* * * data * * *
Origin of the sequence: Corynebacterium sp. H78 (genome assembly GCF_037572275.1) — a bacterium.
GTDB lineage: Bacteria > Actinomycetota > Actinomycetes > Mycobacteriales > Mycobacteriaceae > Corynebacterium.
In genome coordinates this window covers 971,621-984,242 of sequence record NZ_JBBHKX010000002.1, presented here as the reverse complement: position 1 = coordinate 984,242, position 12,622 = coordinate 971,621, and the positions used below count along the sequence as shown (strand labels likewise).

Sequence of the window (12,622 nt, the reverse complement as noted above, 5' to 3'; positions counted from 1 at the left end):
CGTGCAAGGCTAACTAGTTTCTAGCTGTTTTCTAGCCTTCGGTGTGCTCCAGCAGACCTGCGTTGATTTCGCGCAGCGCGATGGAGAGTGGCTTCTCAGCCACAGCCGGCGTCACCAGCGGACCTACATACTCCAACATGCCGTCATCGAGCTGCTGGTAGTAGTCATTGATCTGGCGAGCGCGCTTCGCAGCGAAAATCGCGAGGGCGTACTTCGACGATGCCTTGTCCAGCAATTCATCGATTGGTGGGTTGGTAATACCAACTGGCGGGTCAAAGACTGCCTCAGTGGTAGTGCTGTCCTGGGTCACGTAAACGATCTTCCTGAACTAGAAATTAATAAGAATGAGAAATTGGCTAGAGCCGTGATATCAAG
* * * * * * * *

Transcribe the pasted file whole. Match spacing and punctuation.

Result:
Origin of the sequence: Corynebacterium sp. H78 (genome assembly GCF_037572275.1) — a bacterium.
GTDB lineage: Bacteria > Actinomycetota > Actinomycetes > Mycobacteriales > Mycobacteriaceae > Corynebacterium.
In genome coordinates this window covers 971,621-984,242 of sequence record NZ_JBBHKX010000002.1, presented here as the reverse complement: position 1 = coordinate 984,242, position 12,622 = coordinate 971,621, and the positions used below count along the sequence as shown (strand labels likewise).

Sequence of the window (12,622 nt, the reverse complement as noted above, 5' to 3'; positions counted from 1 at the left end):
CGTGCAAGGCTAACTAGTTTCTAGCTGTTTTCTAGCCTTCGGTGTGCTCCAGCAGACCTGCGTTGATTTCGCGCAGCGCGATGGAGAGTGGCTTCTCAGCCACAGCCGGCGTCACCAGCGGACCTACATACTCCAACATGCCGTCATCGAGCTGCTGGTAGTAGTCATTGATCTGGCGAGCGCGCTTCGCAGCGAAAATCGCGAGGGCGTACTTCGACGATGCCTTGTCCAGCAATTCATCGATTGGTGGGTTGGTAATACCAACTGGCGGGTCAAAGACTGCCTCAGTGGTAGTGCTGTCCTGGGTCACGTAAACGATCTTCCTGAACTAGAAATTAATAAGAATGAGAAATTGGCTAGAGCCGTGATATCAAG